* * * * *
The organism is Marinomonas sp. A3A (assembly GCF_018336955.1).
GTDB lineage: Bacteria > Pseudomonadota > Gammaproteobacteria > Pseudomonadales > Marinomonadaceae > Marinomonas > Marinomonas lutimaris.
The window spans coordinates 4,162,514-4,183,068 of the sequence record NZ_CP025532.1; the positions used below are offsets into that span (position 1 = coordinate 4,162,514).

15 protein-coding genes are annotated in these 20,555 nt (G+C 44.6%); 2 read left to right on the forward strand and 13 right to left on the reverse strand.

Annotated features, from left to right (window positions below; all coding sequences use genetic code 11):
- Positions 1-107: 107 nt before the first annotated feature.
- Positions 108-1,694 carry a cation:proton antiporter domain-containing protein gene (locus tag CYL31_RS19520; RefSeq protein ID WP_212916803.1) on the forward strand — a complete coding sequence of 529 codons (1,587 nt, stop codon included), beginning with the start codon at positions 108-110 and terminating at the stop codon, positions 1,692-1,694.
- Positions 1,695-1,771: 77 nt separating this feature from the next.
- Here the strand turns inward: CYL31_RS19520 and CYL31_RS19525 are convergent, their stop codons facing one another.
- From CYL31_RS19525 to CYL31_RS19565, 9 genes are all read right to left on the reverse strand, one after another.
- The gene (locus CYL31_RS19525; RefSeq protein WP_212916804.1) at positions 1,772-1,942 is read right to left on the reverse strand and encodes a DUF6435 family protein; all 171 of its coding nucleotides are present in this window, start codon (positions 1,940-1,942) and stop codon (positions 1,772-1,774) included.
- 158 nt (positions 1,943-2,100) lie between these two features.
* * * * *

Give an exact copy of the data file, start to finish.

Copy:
The organism is Marinomonas sp. A3A (assembly GCF_018336955.1).
GTDB lineage: Bacteria > Pseudomonadota > Gammaproteobacteria > Pseudomonadales > Marinomonadaceae > Marinomonas > Marinomonas lutimaris.
The window spans coordinates 4,162,514-4,183,068 of the sequence record NZ_CP025532.1; the positions used below are offsets into that span (position 1 = coordinate 4,162,514).

15 protein-coding genes are annotated in these 20,555 nt (G+C 44.6%); 2 read left to right on the forward strand and 13 right to left on the reverse strand.

Annotated features, from left to right (window positions below; all coding sequences use genetic code 11):
- Positions 1-107: 107 nt before the first annotated feature.
- Positions 108-1,694 carry a cation:proton antiporter domain-containing protein gene (locus tag CYL31_RS19520; RefSeq protein ID WP_212916803.1) on the forward strand — a complete coding sequence of 529 codons (1,587 nt, stop codon included), beginning with the start codon at positions 108-110 and terminating at the stop codon, positions 1,692-1,694.
- Positions 1,695-1,771: 77 nt separating this feature from the next.
- Here the strand turns inward: CYL31_RS19520 and CYL31_RS19525 are convergent, their stop codons facing one another.
- From CYL31_RS19525 to CYL31_RS19565, 9 genes are all read right to left on the reverse strand, one after another.
- The gene (locus CYL31_RS19525; RefSeq protein WP_212916804.1) at positions 1,772-1,942 is read right to left on the reverse strand and encodes a DUF6435 family protein; all 171 of its coding nucleotides are present in this window, start codon (positions 1,940-1,942) and stop codon (positions 1,772-1,774) included.
- 158 nt (positions 1,943-2,100) lie between these two features.